We’ve been interviewing a range of UX Designers who we admire and respect, to gain insights into how they do what they do.
We’ll be publishing all of these interviews in an upcoming ebook that showcases the personalities of the user experience field.
Can you sketch out what a typical day looks like for you, from the time you wake up, maybe to the time you go to bed at night?
Well I definitely get up and I run about 10 kilometres, and then I … I’m just kidding, haha! A typical day for me would be, unfortunately, waking up tired—and I don’t have any children or anything to blame on! I don’t know why that is. I’m one of those people who needs 10 hours of sleep a night.
I’m generally raring to go in the mornings though—I get up, have breakfast, potter around and do a few things, then come in to work.
I usually check Twitter on my phone on the train on the way in, and read my email. I’m trying to get out of the habit of checking my email before I even get out of bed! I think it’s important to separate work and home life, or else you’re never going to get any serious downtime. I’ll usually have a major task in mind that I need to get done—whether it’s do those wireframes, or write that review or prepare that presentation—but I’ll check my emails just to make sure that nothing needs dealing with urgently, and to try to keep the inbox low if I can.
Then it’s getting on with that major task, and working backwards from deadlines to when I need to do things.
I usually try and tweet something relevant about form design in the afternoon. That way, it catches the people in Europe as well as people here. I’ll give a few retweets from over there and our Australian friends as well.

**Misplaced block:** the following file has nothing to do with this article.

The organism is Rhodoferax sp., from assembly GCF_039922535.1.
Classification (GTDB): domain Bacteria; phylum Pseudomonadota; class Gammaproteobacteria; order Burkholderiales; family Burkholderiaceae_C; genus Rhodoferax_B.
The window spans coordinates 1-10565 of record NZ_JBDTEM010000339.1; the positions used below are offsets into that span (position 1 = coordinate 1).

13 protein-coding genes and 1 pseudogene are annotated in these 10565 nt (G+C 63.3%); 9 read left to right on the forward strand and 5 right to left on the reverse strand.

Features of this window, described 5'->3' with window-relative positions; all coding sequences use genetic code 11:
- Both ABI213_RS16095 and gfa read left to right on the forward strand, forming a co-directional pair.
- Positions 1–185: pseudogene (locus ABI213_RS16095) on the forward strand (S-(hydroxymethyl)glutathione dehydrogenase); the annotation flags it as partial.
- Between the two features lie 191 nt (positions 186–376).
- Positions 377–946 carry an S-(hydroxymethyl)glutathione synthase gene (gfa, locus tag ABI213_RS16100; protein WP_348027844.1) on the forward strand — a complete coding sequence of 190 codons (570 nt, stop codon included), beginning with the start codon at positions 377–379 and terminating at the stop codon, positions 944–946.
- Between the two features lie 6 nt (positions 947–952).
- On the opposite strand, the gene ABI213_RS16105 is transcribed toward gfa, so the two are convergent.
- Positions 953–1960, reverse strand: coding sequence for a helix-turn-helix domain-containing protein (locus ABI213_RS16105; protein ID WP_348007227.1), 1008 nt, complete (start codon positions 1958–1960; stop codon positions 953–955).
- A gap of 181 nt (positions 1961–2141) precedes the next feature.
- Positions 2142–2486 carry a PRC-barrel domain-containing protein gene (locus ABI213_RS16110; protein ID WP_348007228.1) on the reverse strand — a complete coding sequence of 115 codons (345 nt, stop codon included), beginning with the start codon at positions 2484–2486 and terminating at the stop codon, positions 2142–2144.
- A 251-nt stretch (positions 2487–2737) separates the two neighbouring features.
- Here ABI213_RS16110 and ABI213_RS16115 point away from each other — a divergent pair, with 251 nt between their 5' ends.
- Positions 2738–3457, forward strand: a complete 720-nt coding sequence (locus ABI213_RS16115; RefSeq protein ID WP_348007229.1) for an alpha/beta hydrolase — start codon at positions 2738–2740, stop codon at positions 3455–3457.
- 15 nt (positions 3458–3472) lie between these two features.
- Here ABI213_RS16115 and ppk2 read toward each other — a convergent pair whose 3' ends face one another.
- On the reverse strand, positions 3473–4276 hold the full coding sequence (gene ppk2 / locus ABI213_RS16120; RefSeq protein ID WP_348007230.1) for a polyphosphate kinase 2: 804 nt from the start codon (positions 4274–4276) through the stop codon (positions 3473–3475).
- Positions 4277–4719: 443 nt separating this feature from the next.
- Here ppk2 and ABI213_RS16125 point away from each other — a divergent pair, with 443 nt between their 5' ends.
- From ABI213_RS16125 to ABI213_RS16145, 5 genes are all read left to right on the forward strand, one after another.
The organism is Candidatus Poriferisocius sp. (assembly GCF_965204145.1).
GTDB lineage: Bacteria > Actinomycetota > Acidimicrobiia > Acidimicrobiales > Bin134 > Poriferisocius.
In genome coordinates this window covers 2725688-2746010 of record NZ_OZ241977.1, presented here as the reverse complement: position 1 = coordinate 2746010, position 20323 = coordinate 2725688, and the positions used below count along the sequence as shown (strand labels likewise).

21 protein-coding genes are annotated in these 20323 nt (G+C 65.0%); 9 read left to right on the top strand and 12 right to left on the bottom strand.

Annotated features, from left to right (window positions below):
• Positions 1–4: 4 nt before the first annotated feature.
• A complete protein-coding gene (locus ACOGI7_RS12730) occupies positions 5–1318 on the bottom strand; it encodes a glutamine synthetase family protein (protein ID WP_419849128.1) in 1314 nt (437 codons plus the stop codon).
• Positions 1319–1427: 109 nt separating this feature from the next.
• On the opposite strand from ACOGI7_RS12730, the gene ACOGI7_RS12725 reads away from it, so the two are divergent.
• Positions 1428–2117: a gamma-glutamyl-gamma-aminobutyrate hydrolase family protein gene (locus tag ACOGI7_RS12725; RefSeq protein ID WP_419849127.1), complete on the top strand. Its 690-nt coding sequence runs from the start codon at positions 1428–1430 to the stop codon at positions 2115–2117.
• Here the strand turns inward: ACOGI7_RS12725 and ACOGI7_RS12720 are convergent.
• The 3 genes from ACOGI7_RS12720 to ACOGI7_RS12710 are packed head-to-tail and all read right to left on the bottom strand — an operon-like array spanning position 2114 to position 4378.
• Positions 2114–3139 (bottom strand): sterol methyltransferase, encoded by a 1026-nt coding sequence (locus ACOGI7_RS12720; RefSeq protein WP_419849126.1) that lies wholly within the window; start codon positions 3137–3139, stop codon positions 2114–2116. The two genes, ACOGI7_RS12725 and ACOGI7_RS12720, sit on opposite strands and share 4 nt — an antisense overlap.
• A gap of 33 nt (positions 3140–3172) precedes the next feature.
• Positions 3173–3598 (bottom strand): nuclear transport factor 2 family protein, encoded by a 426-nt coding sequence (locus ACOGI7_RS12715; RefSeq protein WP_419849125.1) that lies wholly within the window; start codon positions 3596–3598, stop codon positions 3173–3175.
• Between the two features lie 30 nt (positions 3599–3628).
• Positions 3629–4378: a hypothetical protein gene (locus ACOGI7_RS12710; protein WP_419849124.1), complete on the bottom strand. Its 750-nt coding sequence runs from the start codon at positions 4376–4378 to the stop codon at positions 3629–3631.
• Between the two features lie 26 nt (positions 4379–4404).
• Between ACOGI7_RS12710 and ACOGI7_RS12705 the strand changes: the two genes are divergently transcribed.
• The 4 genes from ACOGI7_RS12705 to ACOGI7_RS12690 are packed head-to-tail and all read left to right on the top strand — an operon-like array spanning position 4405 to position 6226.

I basically get absorbed in one task and I will just solidly do that. I do have this piece of software that’s free called Time Out Free on my Mac that reminds me to take a break and stretch every hour, because I have kind of big problems with tension in my shoulders, neck and computer using stuff, so I would always stand up in the middle of the open hub, and “aeroplane” with my arms, and stretch my neck. No-one’s gotten up to join me yet, but I’m hoping they will eventually.
I usually grab lunch with some of the folks here in the office, or do some reading over lunch while I eat.
In the evenings I do a few different things—I’m learning Argentinean tango. I have a penchant for unusual dance styles, so I’ve done a couple of years of Egyptian, which is kind of like belly dancing, but a bit less cabaret/showgirl, and a bit more culturally aware. I did a few years of South Indian classical dancing, as well, haha. But my knees weren’t good enough for that, so now I’m into my third favourite which is Tango, which I love.
I’m also trying to learn French—I’m using some online software for that. Cooking dinner, doing chores, that sort of thing. I do jog, as well, occasionally, and probably watch an hour or two of TV before going to bed.
I always read fiction just before I got to sleep. I read so much non-fiction during the day that it’s nice to get taken away to somewhere different just before you fall asleep.
And I am at the moment trying to do meditation every day! So the plan is, when I get home from work, to do that. It helps me divide the working day and the evening.
My work is often in large chunks. When I’m working on a presentation or a design for a couple of days, that’s pretty much all I do. Then I deliver it to the client, and while they’re reviewing it, I catch up on some of my reading and doing some small things and just the business stuff—insurance or what have you. So it’s very much dictated by client projects and where they are and what they need.
You can follow Jessica on Twitter at @formulate.
The full transcript of this interview is available in our ebook, “Everyday UX”.
Let us know what you think of this interview. Are there any UXers you’d like us to interview in this series? Leave your suggestions in the comments.